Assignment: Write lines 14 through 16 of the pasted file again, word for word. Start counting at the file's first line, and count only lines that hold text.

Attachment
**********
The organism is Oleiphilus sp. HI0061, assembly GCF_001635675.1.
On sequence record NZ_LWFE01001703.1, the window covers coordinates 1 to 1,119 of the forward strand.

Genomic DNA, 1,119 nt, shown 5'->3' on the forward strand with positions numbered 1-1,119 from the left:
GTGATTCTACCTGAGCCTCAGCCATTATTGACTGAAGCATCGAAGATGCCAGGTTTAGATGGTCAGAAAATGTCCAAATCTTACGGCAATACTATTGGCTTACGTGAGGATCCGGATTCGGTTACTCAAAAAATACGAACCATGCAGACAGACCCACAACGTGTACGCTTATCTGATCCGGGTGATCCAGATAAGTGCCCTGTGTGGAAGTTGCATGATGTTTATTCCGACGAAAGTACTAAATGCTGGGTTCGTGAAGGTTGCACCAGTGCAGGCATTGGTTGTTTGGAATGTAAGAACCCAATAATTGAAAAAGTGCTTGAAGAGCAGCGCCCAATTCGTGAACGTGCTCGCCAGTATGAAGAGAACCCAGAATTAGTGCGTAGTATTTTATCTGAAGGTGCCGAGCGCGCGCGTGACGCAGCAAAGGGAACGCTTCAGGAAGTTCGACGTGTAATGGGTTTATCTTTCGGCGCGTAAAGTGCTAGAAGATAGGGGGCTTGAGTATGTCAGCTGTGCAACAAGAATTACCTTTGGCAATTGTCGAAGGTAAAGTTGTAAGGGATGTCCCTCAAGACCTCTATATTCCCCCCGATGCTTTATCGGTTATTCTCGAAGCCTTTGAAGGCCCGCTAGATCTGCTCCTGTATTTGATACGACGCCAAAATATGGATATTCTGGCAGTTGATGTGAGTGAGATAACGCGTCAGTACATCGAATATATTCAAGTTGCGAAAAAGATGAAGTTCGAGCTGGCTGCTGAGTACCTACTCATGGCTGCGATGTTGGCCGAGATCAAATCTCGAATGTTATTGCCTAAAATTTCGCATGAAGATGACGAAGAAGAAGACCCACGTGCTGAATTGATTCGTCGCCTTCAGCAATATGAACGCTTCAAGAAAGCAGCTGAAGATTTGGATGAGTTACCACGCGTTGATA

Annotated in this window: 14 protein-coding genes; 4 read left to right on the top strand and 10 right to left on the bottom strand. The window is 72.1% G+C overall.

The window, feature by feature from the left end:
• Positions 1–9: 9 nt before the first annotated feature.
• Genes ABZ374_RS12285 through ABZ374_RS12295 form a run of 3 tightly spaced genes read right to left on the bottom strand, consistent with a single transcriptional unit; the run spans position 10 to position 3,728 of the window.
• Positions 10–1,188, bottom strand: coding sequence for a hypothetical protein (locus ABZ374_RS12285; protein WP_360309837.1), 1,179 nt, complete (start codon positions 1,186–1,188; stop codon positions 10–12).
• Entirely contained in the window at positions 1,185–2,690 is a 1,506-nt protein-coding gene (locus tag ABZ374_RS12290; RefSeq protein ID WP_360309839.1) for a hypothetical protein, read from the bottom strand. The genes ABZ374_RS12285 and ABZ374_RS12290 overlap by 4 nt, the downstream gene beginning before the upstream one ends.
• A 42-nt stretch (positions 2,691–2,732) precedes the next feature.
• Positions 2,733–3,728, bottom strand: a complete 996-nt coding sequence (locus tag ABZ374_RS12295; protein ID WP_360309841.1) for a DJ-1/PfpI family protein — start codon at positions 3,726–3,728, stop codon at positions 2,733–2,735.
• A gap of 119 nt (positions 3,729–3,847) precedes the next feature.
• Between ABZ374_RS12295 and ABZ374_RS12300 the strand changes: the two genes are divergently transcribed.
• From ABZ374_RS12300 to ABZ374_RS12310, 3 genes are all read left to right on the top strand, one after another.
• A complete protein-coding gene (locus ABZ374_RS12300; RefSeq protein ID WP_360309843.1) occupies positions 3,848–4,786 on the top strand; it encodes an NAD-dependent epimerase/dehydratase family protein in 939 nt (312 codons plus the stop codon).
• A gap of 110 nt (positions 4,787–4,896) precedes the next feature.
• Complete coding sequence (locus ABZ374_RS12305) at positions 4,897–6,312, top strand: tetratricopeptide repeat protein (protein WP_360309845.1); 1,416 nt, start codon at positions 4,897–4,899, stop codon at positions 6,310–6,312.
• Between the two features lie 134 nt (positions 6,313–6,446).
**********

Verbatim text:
• Between ABZ374_RS12295 and ABZ374_RS12300 the strand changes: the two genes are divergently transcribed.
• From ABZ374_RS12300 to ABZ374_RS12310, 3 genes are all read left to right on the top strand, one after another.
• A complete protein-coding gene (locus ABZ374_RS12300; RefSeq protein ID WP_360309843.1) occupies positions 3,848–4,786 on the top strand; it encodes an NAD-dependent epimerase/dehydratase family protein in 939 nt (312 codons plus the stop codon).